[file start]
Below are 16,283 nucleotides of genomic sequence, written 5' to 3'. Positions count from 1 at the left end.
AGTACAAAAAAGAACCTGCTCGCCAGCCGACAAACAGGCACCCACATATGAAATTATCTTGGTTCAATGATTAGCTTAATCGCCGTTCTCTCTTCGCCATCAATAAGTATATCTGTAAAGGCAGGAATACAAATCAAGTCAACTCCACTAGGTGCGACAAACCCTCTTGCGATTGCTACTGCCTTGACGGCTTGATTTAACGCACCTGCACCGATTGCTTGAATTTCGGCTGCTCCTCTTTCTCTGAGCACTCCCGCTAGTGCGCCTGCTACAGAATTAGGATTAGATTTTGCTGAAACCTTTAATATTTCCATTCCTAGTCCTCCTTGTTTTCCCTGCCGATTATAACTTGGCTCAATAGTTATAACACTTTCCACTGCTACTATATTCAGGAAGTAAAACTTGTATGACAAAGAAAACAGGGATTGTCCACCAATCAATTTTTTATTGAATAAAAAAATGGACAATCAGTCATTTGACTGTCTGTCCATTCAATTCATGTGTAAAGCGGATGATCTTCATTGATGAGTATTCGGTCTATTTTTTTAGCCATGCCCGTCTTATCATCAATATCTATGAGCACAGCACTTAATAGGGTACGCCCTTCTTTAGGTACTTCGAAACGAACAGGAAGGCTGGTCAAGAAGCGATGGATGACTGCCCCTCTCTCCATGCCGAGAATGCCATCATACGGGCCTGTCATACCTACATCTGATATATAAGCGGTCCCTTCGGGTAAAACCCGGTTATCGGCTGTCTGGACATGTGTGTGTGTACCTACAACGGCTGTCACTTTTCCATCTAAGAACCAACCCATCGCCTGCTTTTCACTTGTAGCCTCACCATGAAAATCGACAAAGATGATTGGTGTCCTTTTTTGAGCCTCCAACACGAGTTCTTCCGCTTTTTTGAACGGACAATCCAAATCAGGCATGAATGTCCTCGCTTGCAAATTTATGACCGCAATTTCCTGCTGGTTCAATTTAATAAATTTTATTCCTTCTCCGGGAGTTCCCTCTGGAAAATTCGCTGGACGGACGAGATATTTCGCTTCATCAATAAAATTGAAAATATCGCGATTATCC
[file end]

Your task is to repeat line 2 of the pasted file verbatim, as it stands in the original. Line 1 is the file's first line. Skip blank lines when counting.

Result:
AGTACAAAAAAGAACCTGCTCGCCAGCCGACAAACAGGCACCCACATATGAAATTATCTTGGTTCAATGATTAGCTTAATCGCCGTTCTCTCTTCGCCATCAATAAGTATATCTGTAAAGGCAGGAATACAAATCAAGTCAACTCCACTAGGTGCGACAAACCCTCTTGCGATTGCTACTGCCTTGACGGCTTGATTTAACGCACCTGCACCGATTGCTTGAATTTCGGCTGCTCCTCTTTCTCTGAGCACTCCCGCTAGTGCGCCTGCTACAGAATTAGGATTAGATTTTGCTGAAACCTTTAATATTTCCATTCCTAGTCCTCCTTGTTTTCCCTGCCGATTATAACTTGGCTCAATAGTTATAACACTTTCCACTGCTACTATATTCAGGAAGTAAAACTTGTATGACAAAGAAAACAGGGATTGTCCACCAATCAATTTTTTATTGAATAAAAAAATGGACAATCAGTCATTTGACTGTCTGTCCATTCAATTCATGTGTAAAGCGGATGATCTTCATTGATGAGTATTCGGTCTATTTTTTTAGCCATGCCCGTCTTATCATCAATATCTATGAGCACAGCACTTAATAGGGTACGCCCTTCTTTAGGTACTTCGAAACGAACAGGAAGGCTGGTCAAGAAGCGATGGATGACTGCCCCTCTCTCCATGCCGAGAATGCCATCATACGGGCCTGTCATACCTACATCTGATATATAAGCGGTCCCTTCGGGTAAAACCCGGTTATCGGCTGTCTGGACATGTGTGTGTGTACCTACAACGGCTGTCACTTTTCCATCTAAGAACCAACCCATCGCCTGCTTTTCACTTGTAGCCTCACCATGAAAATCGACAAAGATGATTGGTGTCCTTTTTTGAGCCTCCAACACGAGTTCTTCCGCTTTTTTGAACGGACAATCCAAATCAGGCATGAATGTCCTCGCTTGCAAATTTATGACCGCAATTTCCTGCTGGTTCAATTTAATAAATTTTATTCCTTCTCCGGGAGTTCCCTCTGGAAAATTCGCTGGACGGACGAGATATTTCGCTTCATCAATAAAATTGAAAATATCGCGATTATCC